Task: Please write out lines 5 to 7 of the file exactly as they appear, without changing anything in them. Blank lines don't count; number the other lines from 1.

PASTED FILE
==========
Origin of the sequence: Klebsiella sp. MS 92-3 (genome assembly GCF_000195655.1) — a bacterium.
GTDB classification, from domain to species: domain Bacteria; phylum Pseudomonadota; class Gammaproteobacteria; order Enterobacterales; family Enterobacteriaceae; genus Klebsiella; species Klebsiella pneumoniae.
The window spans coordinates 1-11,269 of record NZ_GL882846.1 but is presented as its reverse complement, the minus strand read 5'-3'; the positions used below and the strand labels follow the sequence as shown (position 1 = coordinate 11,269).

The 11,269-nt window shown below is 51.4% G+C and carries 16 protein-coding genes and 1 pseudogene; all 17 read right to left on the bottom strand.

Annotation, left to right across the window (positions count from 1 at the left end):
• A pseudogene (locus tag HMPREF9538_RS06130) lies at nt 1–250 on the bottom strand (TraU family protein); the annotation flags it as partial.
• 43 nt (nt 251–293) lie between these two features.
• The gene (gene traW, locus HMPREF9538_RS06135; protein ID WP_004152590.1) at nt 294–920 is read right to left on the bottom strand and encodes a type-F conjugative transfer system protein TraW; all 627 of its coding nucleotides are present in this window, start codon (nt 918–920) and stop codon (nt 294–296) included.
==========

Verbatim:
Annotation, left to right across the window (positions count from 1 at the left end):
• A pseudogene (locus tag HMPREF9538_RS06130) lies at nt 1–250 on the bottom strand (TraU family protein); the annotation flags it as partial.
• 43 nt (nt 251–293) lie between these two features.